David Price Compares Blake Snell to 2009 Version of Himself

Aug 31, 2016; Boston, MA, USA; Boston Red Sox and former Tampa Bay Rays pitcher David Price (24) watches from the dugout during the fifth inning against the Tampa Bay Rays at Fenway Park. Mandatory Credit: Greg M. Cooper-USA TODAY Sports
Aug 31, 2016; Boston, MA, USA; Boston Red Sox and former Tampa Bay Rays pitcher David Price (24) watches from the dugout during the fifth inning against the Tampa Bay Rays at Fenway Park. Mandatory Credit: Greg M. Cooper-USA TODAY Sports /

Former Tampa Bay Rays ace David Price was recently quoted as saying that Snell is going to be fine, and is going to work things out in the minors. Will he though?

Last Friday, former Tampa Bay Rays ace David Price stated that “his [Snell] stuff was better than my stuff at his age.  I like his stuff way more.”  Sure, that’s agreeable.  Price had the fastball (73%)/slider (16.4%) combination, but the current curveball/changeup combination he possesses now, was merely just a work in progress, throwing each pitch 3.7% and 6.4% respectively.

Pitchers with a fastball/slider combination always present a risk of becoming just a two-pitch pitcher and ending up in the bullpen, so learning a third-pitch (change-up) was ever present for Price, and he was in the system to do so.

Snell featured a solid four pitch mix the moment he stepped in the majors, throwing both a slider and curveball (approximately 12.5% each), and a changeup (17.8%). Price’s statement holds true on that end.

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Snell’s slider velocity is up 1.6 mph in 2017 to 84.2 mph and his curveball is up 1.4 mph to 77.3 mph, while his change-up has dropped just a minuscule amount to 84.9 mph.  Averaging 93.5 mph with his fastball, he certainly displays a strong big league repertoire.  It’s just a matter of commanding his pitches, not getting behind hitters and putting batters away with two strikes.

"“In 2009 I stunk, but I got better. It takes guys probably 30-35 starts.” Price said encouragingly."

In 2009, after throwing 14 innings during the franchise’s first World Series run, Price posted a 10-7 record with a 4.42 ERA in 128 1/3 innings.

That’s not too shabby, considering the team finished 84-78, good for third place and missing the playoffs.  However, he also had just 7.15 K/9 and a 3.79 BB/9.  Those aren’t franchise-ace numbers.

David Price followed his mediocre 2009 with a breakout 2010.  He won 19 games, eclipsed 200 innings for the first time, trimmed off some of the walks and home runs allowed, finishing second in the Cy Young race behind Felix Hernandez.  Luckily Felix’s perfect game against Tampa Bay wouldn’t happen until 2012.

Speaking of 2012, Price dropped the slider completely that season (hasn’t thrown one since 2011), and adopted a cutter-curveball-changeup off speed set. 20-5, 2.56, 205 K (8.74 K/9, 2.52 BB/9) and his first (and only) Cy Young award.

We all know how the rest of the David Price story went, as Rays fans patiently await the debut of top prospect Willy Adames, whom was the centerpiece of the trade that sent Price to Detroit in 2014.

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Snell established himself as the organization’s top prospect following a stellar 2015 campaign, amounting a 15-4 record across three levels (A-AAA), with a 1.41 combined-ERA (he did not allow a single earned run in 21 innings at A-Charlotte), and 163 strikeouts in 134 innings of work.  That’s a respectable 10.8 K/9 and 3.08 BB/9.  He was undoubtedly named the organization’s pitcher of the year.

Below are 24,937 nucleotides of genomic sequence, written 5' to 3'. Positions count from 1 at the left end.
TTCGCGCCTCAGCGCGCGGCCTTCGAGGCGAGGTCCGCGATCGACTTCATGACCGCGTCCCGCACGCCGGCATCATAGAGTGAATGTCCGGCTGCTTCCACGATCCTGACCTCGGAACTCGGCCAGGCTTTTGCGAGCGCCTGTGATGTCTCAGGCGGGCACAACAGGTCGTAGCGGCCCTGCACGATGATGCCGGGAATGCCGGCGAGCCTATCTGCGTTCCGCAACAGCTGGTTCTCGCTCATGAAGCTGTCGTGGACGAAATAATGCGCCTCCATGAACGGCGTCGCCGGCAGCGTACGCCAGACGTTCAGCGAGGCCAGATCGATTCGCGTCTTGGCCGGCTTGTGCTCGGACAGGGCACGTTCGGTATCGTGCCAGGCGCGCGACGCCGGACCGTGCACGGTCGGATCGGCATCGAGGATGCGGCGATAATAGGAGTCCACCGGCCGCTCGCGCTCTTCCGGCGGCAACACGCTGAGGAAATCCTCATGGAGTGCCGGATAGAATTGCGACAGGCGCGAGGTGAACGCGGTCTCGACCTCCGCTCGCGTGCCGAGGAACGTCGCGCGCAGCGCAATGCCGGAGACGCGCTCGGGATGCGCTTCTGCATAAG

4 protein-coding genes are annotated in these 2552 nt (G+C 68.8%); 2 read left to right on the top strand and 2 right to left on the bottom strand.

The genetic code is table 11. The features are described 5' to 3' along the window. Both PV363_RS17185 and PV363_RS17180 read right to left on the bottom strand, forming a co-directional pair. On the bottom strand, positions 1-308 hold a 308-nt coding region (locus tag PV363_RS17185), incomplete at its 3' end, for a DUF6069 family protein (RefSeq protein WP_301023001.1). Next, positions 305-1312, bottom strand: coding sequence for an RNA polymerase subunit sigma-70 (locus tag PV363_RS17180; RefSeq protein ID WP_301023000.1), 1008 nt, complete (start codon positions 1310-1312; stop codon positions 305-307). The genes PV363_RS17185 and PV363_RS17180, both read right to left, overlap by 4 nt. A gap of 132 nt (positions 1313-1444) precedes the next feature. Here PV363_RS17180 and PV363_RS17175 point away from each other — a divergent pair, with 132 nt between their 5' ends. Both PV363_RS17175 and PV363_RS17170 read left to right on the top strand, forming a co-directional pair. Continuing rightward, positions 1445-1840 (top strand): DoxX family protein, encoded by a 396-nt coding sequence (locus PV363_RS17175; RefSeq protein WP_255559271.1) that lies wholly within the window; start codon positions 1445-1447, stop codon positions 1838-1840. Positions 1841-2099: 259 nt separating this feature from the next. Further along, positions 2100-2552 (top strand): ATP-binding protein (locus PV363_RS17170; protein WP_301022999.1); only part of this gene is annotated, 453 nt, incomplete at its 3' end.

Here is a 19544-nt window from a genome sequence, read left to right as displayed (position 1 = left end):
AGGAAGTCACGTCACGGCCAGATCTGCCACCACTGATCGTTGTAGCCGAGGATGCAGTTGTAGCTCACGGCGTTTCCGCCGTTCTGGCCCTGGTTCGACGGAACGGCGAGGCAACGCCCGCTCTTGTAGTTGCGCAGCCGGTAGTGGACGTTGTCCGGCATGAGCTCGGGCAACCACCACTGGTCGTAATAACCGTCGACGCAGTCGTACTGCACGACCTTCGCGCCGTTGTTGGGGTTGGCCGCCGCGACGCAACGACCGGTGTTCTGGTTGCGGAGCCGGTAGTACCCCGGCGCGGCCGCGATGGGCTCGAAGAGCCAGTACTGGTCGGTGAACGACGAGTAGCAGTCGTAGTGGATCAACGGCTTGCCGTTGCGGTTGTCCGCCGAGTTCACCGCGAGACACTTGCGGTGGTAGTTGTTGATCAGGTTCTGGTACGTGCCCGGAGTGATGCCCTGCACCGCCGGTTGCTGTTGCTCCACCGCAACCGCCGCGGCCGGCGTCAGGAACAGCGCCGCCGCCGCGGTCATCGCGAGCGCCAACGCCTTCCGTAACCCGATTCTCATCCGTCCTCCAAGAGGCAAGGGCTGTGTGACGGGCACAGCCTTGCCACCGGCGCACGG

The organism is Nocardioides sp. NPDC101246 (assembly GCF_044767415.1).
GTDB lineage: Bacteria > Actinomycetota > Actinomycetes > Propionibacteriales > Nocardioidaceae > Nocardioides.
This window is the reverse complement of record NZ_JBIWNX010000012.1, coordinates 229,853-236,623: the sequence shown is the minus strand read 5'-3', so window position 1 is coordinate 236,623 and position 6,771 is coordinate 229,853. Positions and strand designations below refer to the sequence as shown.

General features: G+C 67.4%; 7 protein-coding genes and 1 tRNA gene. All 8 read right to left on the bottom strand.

In 2016, Snell saw his first taste of the big leagues, throwing just 89 innings in 19 starts.  Sure, he had a decent 3.54 ERA and a solid 9.91 K/9 but the command issues were very apparent (5.16 BB/9).

The control issues weren’t a new subject for Snell, as before his meteoric rise in 2015, he had high walk numbers the two seasons prior across low-A Bowling Green and high-A Charlotte.  In 2013-14, Snell walked 6.6 and 4.4 per nine respectively.

Back to 2017, Snell’s season-high of 6 2/3 innings pitched came in his season-debut against Toronto, a 7-2 loss for the Rays.  However, that was the only game this season Snell even eclipsed the six-inning mark.

In 42 innings (eight starts), Snell is win less with a poor 4.71 ERA and 25 walks.  He’s also been tagged for 34 hits (six home runs).  As of his demotion on May 13, he put up just 7.29 K/9 and an elevated 5.36 BB/9.

So, how similar are these two southpaws?  Price seems to think Snell is going to be fine.  “He’ll get through it, [Jim Hickey] will help him out.  It takes some time. This game ain’t easy, especially at that age.”

Snell’s high walk rate has always made him a risk.  Some guys with plus stuff and below-average command figure it out (Noah Syndergaard, Lance McCullers, Chris Archer), some guys don’t and ultimately end up as back-end rotation or bullpen arms.  Snell’s hype going into 2016 had fans thinking he was the next homegrown front of the rotation starter, but right now Snell’s potential seems limited.

Jose Berrios of the Minnesota Twins has reacted beautifully to starting the season in AAA, as has been masterful in two MLB starts in 2017.  Hopefully the same is in store for Snell, as he certainly has the plus stuff to be a good MLB starter.

If Price’s words hold true about a guy needing 30-35 starts to establish himself, then we will know who Snell truly is after he is promoted to the MLB again, as Snell currently stands at 27 career MLB starts.

To wrap everything up, I do not believe Blake Snell and David Price are comparable pitchers in terms of struggles, but if Snell learns to command his four-pitch mix, then he will have a memorable MLB career.

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Snell faces off against the Gwinnett Braves and top-prospect hurler Lucas Sims (4-0, 2.16 ERA) on Friday night at the Durham Bulls Athletic Park.